Tim Greer,TZG: Sustainability was an integral concern from the beginning of the project. Water is scarce in Australia, having the second lowest rate of rainfall of all continents and the highest consumption rates in the world. Recognising the importance of water management strategies, we negotiated with the local authorities for rainwater to be collected off the neighbouring Paddington Town Hall, then stored underground to irrigate the gardens. Water is stored in tanks below the John Thompson Reserve allowing a unique microclimate to flourish.
Anton James,JMD Design: Sustainability in its broadest sense was at the core of the project. We sought to preserve significant heritage and recycle it for new and future constituencies. Otherwise the project followed the commonly utilised avenues of sustainability. Roof water was collected from the adjacent town hall for irrigation and pond use, material was salvaged from site and reused.
Was longevity of the project a key factor in the design and creation of the gardens?
Tim Greer, TZG: For every one tonne of steel, 5 tonnes of CO2 are released into the atmosphere. The existing structure contained thousands of tonnes of material waiting to be innovatively and thoughtfully reused, benefitting environmental sustainability while engendering the palimpsest necessary to create a vibrant urban space. Paddington Reservoir Gardens celebrates the importance of ‘ruins’ as a means of finding maturity and sustainability in a new city.
Anton James, JMD Design: The long term preservation of the reservoir was central to the project. The reservoir firstly required stabilisation to avoid any further roof collapses and physical degradation. The decision to make a garden in a highly populated part of Sydney gives it a function that will outlive the commercial vagaries and be of service to the community for a long time.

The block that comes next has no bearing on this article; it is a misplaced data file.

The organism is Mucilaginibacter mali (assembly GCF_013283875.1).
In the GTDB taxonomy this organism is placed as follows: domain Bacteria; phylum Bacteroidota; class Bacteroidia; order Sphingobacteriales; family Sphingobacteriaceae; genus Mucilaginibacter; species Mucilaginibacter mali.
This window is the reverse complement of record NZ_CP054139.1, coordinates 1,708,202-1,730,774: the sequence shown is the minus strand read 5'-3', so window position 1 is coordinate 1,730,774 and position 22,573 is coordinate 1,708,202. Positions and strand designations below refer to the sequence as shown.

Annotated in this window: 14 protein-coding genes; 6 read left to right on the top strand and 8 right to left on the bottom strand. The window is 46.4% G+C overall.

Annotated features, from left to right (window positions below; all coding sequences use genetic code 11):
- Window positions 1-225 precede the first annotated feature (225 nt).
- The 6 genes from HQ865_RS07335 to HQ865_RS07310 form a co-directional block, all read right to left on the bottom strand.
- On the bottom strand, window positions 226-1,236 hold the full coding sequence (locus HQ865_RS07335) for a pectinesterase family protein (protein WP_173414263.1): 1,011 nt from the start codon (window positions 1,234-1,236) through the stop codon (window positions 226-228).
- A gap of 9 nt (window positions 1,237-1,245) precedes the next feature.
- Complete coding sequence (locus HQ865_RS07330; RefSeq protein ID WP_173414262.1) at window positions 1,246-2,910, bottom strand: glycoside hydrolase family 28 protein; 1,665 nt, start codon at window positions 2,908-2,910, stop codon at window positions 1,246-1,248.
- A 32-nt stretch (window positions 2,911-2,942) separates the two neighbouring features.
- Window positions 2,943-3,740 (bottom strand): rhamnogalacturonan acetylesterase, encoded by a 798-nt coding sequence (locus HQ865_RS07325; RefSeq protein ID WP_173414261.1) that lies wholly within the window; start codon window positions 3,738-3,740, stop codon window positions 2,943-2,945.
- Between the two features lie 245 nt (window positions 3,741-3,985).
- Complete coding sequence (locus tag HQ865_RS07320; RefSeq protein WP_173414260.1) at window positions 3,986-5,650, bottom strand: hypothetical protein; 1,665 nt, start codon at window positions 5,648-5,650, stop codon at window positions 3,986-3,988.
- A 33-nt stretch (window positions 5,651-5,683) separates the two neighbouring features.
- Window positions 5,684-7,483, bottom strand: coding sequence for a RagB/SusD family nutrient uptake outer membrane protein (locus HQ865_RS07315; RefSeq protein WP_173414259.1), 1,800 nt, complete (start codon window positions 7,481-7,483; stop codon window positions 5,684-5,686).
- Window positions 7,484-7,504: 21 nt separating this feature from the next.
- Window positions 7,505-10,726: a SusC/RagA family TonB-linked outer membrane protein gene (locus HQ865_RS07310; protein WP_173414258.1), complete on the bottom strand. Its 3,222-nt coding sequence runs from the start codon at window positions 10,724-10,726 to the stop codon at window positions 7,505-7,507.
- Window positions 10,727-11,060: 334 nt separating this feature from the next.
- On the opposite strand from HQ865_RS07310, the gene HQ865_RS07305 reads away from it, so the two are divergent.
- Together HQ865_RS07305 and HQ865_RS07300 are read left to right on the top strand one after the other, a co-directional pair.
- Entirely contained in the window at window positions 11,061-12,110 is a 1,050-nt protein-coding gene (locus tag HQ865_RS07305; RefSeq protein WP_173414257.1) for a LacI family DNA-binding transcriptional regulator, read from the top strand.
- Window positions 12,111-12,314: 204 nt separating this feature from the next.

What do you feel is the significance of the Paddington Reservoir Gardens for both the industry and the public?
Tim Greer, TZG:Paddington Reservoir Gardens provides a viable model for adaptive reuse of a utilitarian structure of heritage significance. It advocates conservation over demolition, the clear distinction between new and historic fabric and interpretation of significance. Heritage values are celebrated and inform the design of new interventions. The project presents a unique opportunity to interpret part of Sydney’s early heritage infrastructure, whilst representing Sydney’s contemporary culture in creating an intriguing and engaging public open space.
Anton JMD Design: The project is significant in demonstrating what a committed public client can achieve. It is significant in demonstrating that strong and genuine collaboration can delivery good design. The public has demonstrated through the project's success, that it values heritage, that it values quality and that it values the public realm in the face of the increased commercialisation of our spaces. This project has been successful without a cafe, a shop, or a commercial imperative.